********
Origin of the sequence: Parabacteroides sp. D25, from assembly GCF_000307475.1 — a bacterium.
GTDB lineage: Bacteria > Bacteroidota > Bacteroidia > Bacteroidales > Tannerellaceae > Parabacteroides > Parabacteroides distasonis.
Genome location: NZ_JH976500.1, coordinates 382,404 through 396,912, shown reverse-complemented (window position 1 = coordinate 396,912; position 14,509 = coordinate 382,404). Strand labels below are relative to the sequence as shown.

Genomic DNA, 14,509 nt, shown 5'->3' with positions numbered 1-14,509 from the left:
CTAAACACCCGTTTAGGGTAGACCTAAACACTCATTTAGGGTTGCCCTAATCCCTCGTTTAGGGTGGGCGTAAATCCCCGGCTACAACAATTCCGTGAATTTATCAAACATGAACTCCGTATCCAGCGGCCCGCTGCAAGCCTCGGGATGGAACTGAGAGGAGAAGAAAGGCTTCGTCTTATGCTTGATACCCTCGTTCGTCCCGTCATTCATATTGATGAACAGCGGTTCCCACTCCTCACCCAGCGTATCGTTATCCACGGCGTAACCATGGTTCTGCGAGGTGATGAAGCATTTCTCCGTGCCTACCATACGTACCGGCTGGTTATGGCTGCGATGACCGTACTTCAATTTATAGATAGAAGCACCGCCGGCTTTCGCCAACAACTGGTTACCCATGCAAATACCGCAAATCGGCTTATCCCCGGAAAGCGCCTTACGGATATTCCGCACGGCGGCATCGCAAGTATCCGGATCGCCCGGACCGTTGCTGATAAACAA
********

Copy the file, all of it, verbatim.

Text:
Origin of the sequence: Parabacteroides sp. D25, from assembly GCF_000307475.1 — a bacterium.
GTDB lineage: Bacteria > Bacteroidota > Bacteroidia > Bacteroidales > Tannerellaceae > Parabacteroides > Parabacteroides distasonis.
Genome location: NZ_JH976500.1, coordinates 382,404 through 396,912, shown reverse-complemented (window position 1 = coordinate 396,912; position 14,509 = coordinate 382,404). Strand labels below are relative to the sequence as shown.

Genomic DNA, 14,509 nt, shown 5'->3' with positions numbered 1-14,509 from the left:
CTAAACACCCGTTTAGGGTAGACCTAAACACTCATTTAGGGTTGCCCTAATCCCTCGTTTAGGGTGGGCGTAAATCCCCGGCTACAACAATTCCGTGAATTTATCAAACATGAACTCCGTATCCAGCGGCCCGCTGCAAGCCTCGGGATGGAACTGAGAGGAGAAGAAAGGCTTCGTCTTATGCTTGATACCCTCGTTCGTCCCGTCATTCATATTGATGAACAGCGGTTCCCACTCCTCACCCAGCGTATCGTTATCCACGGCGTAACCATGGTTCTGCGAGGTGATGAAGCATTTCTCCGTGCCTACCATACGTACCGGCTGGTTATGGCTGCGATGACCGTACTTCAATTTATAGATAGAAGCACCGCCGGCTTTCGCCAACAACTGGTTACCCATGCAAATACCGCAAATCGGCTTATCCCCGGAAAGCGCCTTACGGATATTCCGCACGGCGGCATCGCAAGTATCCGGATCGCCCGGACCGTTGCTGATAAACAA